Drawing in solidarity with refugees.
As countries around the world went into lockdown in response to COVID-19, many young people reached out to UNHCR, the UN Refugee Agency, asking if there was a way to help while staying at home. We launched the 2020 Youth with Refugees Art Contest to give them a chance to use their creativity for a good cause.
This is the world they drew.
Fighting the virus and stereotypes
By Nesime, 16, Greece (from Afghanistan)
“It is true that the coronavirus is now a part of our lives, but we should not be worried. We should fight together to defeat the coronavirus. I now live in Greece. People have an image of me in their minds, but I am who I am.”
By Matika, 13, Australia
“My artwork is a pencil drawing of a grandmother from Indonesia, who I was privileged to meet and share an afternoon with. Her face shows wrinkles earned over a lifetime and her eyes show a softness from years of loving her family. I wanted to participate in sharing my artwork to support refugees. I live a life of privilege in Australia.
To be honest I was shocked to discover kids like me and whole families, including people like this grandmother with a lifetime of history, are displaced. I cannot imagine having no choice but to walk away from all you have known. As my knowledge of the world grows with my education and my travels, my desire to help strengthens. I hope that my picture shows my support.”
By Noemie, 16, France
“This contest caught my attention for its goal to inspire hope and solidarity and for its ability to raise awareness while staying at home. My superhero is a woman inspired by a Sudanese refugee girl walking under the rain on one of your Instagram posts.
My art is not only for this girl but for all refugees, their unique stories, and their courage I admire. My superhero also has a metal leg which at first is an injury but now is her strongest power, as her fears are now strengths.”
My friend from Africa
By Katura, 15, Australia
“I would like you to meet Celia, the subject of my portrait, a friend I met through a sponsorship program when I visited Mozambique in 2018. She is a grounding force in my life, and the reason I became involved with the UN, the reason I raise my voice. Celia brought home to me the inequalities that exist in the world.
Celia does not need me to save her, she just needs a hand to save herself, and it is my responsibility to stretch out my hand. We need to see the potential in every individual and look beyond their circumstances.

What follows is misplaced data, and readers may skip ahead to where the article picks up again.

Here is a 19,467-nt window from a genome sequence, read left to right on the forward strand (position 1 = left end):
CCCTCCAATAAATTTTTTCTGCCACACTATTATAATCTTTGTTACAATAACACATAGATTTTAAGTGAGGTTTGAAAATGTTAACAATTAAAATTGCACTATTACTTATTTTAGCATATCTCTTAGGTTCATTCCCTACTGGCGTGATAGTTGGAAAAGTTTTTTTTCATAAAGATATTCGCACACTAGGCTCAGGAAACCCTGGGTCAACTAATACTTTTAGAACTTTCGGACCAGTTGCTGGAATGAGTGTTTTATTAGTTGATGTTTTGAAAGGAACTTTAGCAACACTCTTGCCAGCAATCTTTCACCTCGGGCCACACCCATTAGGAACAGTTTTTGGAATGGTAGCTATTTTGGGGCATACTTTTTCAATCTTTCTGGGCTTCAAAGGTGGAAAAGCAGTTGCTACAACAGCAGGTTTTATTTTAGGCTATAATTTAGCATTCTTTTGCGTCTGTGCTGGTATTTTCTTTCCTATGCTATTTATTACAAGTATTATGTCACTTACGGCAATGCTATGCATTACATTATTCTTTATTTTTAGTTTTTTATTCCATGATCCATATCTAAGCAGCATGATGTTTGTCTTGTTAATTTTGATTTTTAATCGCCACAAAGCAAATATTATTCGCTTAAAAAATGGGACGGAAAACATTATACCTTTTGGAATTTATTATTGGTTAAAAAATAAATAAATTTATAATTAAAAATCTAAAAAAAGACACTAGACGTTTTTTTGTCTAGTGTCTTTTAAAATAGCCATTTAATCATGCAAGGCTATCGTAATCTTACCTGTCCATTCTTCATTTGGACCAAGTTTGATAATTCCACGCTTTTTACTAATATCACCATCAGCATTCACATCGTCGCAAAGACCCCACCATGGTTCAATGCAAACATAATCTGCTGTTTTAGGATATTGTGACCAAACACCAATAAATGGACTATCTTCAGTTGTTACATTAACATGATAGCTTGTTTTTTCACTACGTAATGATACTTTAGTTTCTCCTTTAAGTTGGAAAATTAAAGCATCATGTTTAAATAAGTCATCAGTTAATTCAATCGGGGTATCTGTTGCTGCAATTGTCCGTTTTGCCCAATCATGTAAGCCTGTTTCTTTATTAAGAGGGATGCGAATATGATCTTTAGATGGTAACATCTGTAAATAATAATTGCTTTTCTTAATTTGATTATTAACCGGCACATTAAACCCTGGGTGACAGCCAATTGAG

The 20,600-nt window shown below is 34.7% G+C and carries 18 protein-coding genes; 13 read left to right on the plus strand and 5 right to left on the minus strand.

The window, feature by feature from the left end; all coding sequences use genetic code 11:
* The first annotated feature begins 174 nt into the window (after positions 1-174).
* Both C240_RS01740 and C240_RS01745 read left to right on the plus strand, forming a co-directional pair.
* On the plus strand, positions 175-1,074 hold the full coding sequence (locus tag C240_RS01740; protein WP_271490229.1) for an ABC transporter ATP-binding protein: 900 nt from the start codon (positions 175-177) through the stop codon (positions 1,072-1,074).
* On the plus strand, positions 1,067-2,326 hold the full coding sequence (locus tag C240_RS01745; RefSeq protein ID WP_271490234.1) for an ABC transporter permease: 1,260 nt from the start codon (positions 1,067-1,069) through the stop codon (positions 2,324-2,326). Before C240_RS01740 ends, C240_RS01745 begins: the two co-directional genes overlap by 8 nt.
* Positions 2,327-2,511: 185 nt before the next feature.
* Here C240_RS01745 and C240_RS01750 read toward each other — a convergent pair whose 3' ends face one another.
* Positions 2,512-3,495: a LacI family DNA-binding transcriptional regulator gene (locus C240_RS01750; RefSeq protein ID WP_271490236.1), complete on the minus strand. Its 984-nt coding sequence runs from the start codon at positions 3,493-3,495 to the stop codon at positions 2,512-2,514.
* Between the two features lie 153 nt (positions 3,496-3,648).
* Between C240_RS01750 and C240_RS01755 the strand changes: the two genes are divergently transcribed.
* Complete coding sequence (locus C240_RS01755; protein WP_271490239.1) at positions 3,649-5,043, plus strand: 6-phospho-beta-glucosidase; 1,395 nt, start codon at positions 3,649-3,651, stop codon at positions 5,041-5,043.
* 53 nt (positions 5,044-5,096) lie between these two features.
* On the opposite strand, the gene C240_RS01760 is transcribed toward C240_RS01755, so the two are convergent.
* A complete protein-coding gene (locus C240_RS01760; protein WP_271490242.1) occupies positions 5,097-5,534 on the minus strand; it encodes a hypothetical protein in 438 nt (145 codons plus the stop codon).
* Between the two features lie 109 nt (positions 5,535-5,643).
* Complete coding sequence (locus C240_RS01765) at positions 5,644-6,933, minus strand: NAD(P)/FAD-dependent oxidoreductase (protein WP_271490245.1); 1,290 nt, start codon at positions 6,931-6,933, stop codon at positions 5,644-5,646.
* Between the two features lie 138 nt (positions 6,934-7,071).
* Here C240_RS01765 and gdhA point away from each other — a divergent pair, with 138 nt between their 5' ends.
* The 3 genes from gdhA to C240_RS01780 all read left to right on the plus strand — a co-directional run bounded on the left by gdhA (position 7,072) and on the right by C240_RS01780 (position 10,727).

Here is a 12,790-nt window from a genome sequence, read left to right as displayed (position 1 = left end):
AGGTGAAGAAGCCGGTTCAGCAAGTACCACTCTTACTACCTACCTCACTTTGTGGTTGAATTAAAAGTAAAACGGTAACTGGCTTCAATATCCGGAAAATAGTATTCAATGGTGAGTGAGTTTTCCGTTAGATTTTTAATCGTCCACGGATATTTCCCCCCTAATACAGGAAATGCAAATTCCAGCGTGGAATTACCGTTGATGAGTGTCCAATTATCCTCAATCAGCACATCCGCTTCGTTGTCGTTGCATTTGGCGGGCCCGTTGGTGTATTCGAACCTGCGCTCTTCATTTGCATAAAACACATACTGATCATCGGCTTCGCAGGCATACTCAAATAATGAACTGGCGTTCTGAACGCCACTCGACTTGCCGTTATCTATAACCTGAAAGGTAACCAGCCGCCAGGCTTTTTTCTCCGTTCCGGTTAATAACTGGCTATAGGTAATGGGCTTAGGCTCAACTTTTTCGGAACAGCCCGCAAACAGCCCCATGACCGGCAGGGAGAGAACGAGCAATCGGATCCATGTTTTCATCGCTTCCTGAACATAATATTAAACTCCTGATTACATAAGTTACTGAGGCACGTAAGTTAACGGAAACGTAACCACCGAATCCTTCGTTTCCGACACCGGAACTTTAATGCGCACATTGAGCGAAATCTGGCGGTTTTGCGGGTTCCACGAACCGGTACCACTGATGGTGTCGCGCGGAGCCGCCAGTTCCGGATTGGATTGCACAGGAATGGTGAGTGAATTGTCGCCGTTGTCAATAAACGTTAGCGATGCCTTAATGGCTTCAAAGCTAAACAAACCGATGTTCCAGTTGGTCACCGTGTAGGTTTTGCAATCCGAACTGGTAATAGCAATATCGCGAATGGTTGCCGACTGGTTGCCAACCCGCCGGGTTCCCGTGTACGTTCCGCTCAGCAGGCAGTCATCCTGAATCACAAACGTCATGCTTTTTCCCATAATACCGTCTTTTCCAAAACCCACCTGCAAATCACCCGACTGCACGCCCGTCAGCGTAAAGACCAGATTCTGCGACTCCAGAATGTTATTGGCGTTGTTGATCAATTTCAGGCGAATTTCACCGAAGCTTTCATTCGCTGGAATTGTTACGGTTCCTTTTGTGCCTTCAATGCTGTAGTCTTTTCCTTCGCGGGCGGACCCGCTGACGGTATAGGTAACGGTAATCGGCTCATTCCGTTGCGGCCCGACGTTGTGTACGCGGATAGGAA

The UNHCR art competition was my way to raise my voice, to support all refugees to reach their full potential, and I hope you see that in Celia’s eyes.”
By Alfa, 25, Kenya (from the Democratic Republic of the Congo)
“I’m a Congolese refugee living in Kenya. I wanted to communicate through my painting that solidarity is the best way to protect the lives of everybody in the world from this pandemic, including refugees.”
Love begets love
By Maria, 23, Cyprus
“The girl in the drawing offers love to the refugee boy. He, in turn, conveys the love to his father. The father is a doctor and offers his love to a patient suffering from the coronavirus.
Finally, the patient, who is now healthy, offers her love to her daughter, who is the girl who appears in the original cartoon.”
By Josie, 8, Australia
"My artwork describes how everyone is important in the fight against COVID. I did it because I want to help refugees. I used nature as a metaphor to give my message as everyone can understand nature: 'We are all suffering from COVID like we are all under the stars', and 'but like water on fire we will put COVID out'."
Dark world, blue heart
By Mayu, 16, Japan
“My drawing shows two hands joining each other to protect a refugee boy, inspired by the flag of UNHCR. There is a dark sky full of conflicts and viruses in the back. But people have united to form a cage that blocks them. The boy has a hole in his heart. But the hearts of people all over the world pour down to create a deep blue heart. There are so many he can’t hold them. You can also imagine that the boy sends back the love. The potential of a child is immeasurable.”
Rain of love
By Faida, 20, Rwanda
“Refugees in a camp are looking forward to receiving a heart which symbolises love. Just for a moment, love is enough to solve their problems, and that is love which comes from everywhere – that’s why it’s coming from the sky.”
Drawing in solidarity with refugees.
With your help, our Winter Survival Fund raised $1.26 million
The Leading Women Fund once again prepares to offer donors the chance to connect with Syrian refugee women
The majority of funds raised by Australia for UNHCR are directed to UNHCR’s emergency operations, providing the ready funds and resources to respond quickly and effectively in situations of crisis and disaster.